A reader recently asked me the question in the title after discovering that I have never written about it, so I thought now would be a good time to do so. It is a topic that I pay attention to and that I discuss frequently with my staff. The answer is something like “it depends” or “it varies”, but let’s take a look at the issues surrounding time spent on frame selection and optical ordering so you can improve this area of your practice.
Is spending time with patients a good thing?
Yes and no. I have a love/hate relationship with time. When viewed in the context of your practice, we can say that when optometrists or opticians spend more time with patients, it is mostly a good thing. It is a positive factor until it goes too far and becomes boring or wasteful. How do we know when that happens? It is hard to put into words, but I know it when I see it. You probably do too.
In general, as the CEO of my practice, I’m always looking for ways to increase efficiency. Speed can convert to more productivity and more profit. It can allow us to see more patients per day and it would allow us to get more production from each employee. Of course, I only want a gain in efficiency if it can be achieved without harming the patient experience or technical accuracy.
As you evaluate your preferred general approach to frame selection, consider your market philosophy. If your practice mission is to provide the highest quality eye care, then you should not expect staff to rush patients in optical. You are offering premium service and that means letting the patient take all the time they want. If your practice is positioned as a low-price optical outlet, then more self-service and less personal attention may be quite acceptable.
Monitor staff in optical
Given the ying and yang of speed as discussed above, you should recognize that some opticians are just routinely too slow. Some people feel the need to over-explain everything. It may be an ego-boost for some to try to impress patients with the chemical process of anti-reflective coatings and endless stories about other patients who loved or hated various lens and frame features. A little bit goes a long way. When taken to extreme, the patient has a terrible experience with a staff member who won’t stop talking. The patient may well have bought two or more pairs of glasses, but it took so long to do the first pair, he gives up. One more problem with an overly talkative or slow optician is that she can’t take care of the other patients who are waiting.
I highly recommend that the doctor or manager actively monitor opticians in the sales process. I know it seems a bit awkward and the optician may not like it, but it is too important to stay in the dark. Here is how we do it in my practice:
• Don’t try to make it secretive. Just tell the opticians that you are going to hang out in optical a bit more in order to observe what goes on. Tell them that you think there are many things you can learn about the dispensing process by observing.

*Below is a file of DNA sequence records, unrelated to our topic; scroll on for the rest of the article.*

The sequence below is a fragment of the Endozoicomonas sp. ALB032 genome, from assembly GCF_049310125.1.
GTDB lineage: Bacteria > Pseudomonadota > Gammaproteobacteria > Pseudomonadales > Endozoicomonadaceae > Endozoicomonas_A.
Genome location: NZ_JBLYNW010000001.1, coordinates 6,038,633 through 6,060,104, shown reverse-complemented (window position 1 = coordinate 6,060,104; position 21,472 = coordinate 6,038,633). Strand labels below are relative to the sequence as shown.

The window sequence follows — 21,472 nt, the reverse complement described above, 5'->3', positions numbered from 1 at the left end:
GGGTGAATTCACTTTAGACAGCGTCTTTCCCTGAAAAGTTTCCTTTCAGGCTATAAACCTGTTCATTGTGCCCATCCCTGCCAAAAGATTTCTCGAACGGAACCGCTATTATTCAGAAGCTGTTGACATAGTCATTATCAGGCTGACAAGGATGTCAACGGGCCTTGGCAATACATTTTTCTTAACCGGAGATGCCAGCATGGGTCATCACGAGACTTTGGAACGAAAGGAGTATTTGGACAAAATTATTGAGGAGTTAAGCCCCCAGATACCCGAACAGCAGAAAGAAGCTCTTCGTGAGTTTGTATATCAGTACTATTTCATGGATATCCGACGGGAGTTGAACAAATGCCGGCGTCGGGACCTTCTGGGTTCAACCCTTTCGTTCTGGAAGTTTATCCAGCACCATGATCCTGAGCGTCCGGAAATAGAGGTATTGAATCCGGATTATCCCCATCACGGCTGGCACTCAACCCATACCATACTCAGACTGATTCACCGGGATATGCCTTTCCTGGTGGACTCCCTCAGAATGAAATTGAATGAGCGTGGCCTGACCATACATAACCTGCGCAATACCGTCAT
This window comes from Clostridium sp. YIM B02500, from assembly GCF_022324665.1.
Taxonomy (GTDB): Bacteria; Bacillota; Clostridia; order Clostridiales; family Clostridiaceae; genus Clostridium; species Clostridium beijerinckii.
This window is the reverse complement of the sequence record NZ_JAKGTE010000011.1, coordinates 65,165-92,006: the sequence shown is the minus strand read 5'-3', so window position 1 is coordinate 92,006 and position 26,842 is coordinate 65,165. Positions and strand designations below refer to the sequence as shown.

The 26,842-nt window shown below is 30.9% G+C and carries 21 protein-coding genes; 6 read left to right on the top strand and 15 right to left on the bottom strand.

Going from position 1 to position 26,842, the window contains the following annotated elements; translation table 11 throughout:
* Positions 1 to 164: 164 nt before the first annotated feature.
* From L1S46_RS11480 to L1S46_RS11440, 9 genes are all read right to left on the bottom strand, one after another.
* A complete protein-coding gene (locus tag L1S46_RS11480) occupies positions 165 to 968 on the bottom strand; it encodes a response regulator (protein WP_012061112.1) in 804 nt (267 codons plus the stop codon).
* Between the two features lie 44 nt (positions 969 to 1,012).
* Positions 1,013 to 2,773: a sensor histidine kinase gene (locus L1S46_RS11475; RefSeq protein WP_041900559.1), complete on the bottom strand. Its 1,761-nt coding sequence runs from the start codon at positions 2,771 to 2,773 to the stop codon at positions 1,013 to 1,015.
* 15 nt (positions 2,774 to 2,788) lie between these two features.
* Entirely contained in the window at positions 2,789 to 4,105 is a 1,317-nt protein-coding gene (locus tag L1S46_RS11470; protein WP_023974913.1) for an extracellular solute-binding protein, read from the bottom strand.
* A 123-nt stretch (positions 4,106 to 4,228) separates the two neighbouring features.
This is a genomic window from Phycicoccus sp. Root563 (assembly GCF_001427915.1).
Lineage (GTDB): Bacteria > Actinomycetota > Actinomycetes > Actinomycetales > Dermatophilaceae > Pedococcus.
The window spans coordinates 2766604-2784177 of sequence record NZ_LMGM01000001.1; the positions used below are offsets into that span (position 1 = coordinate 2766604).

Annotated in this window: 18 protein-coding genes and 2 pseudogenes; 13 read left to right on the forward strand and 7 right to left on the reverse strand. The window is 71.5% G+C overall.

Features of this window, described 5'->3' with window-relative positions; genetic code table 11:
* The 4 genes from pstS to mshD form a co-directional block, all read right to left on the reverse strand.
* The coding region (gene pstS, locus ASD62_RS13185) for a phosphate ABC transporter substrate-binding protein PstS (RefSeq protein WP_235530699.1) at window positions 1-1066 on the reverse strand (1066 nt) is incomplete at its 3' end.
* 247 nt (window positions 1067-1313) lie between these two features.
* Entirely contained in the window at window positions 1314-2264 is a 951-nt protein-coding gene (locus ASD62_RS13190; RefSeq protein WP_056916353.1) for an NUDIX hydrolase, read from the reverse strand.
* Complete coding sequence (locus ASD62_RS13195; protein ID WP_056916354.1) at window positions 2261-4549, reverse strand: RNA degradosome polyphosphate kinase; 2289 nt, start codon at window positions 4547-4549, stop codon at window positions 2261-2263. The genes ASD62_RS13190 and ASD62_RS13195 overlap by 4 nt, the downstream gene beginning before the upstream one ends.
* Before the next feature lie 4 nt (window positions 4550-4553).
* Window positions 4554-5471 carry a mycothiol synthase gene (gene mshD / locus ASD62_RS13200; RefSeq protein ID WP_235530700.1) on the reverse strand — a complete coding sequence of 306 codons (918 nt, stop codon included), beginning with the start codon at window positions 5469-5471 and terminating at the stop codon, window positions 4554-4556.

• Find a place to work that is within earshot of the frame area, but off to the side enough that you won’t be pulled into the conversation.
• Bring a laptop and some papers and do some work out there; or pretend to do some work. Answer emails or look at reports. Resist the urge to help your optician; just listen.
• Take notes on what you see and hear, including how long some parts of frame selection and optical orders take.
• Use the information to coach your team on what they might do better, but present your ideas later in a private setting. Be very respectful and try to not micro-manage everything. Also, be sure to praise some of the good things you observed.
Tips for employees who are slow
Here are some ideas you can share with staff in your coaching sessions when appropriate:
• If you have an employee who talks too much or seems preachy, tell him that most people prefer a very simple and brief explanation about optical products. Suggest that the employee try asking questions of the patient and then listen carefully. Review that asking questions is the best way to sell products.
• Advise staff to not let the total number of frames being considered to be very large. Ask the patient to eliminate frames as you go along and put them away. There should never be a pile of frames on the table.
• Think and talk about ordering multiple pairs from the very beginning. Ask questions about the patient’s lifestyle and review the recommendations of the doctor. Always mention early that the practice offers a large discount on each additional pair of glasses purchased today.
• Select all the frames needed. I have heard experts say that it is best to do the lens design first and then select frames, but I disagree. The frame styling is more fun for the patient and I let it happen first. Once we lock in all the frames, it is much harder to not proceed with the order.
• If the patient wants to browse and take lots of time, it is fine for the optician to step back and let that happen. I like our opticians to stay close enough to be available to answer questions and doing so also reduces the opportunity for shoplifting.
The right amount of time to spend on an optical sale varies with each patient. The lesson here is to be alert for clues from the patient about that and to adapt on the fly to meet his needs. A great optician is flexible and can be super-fast or happy to provide plenty of detail.
Best wishes for continued success,
Neil B. Gailmard, OD, MBA, FAAO
Editor, Optometric Management Tip of the Week
Dr. Gailmard's new book, Practice Management in Optometry: A Blueprint for Success Based on the Optometric Management Tip of the Week, is now available on Amazon.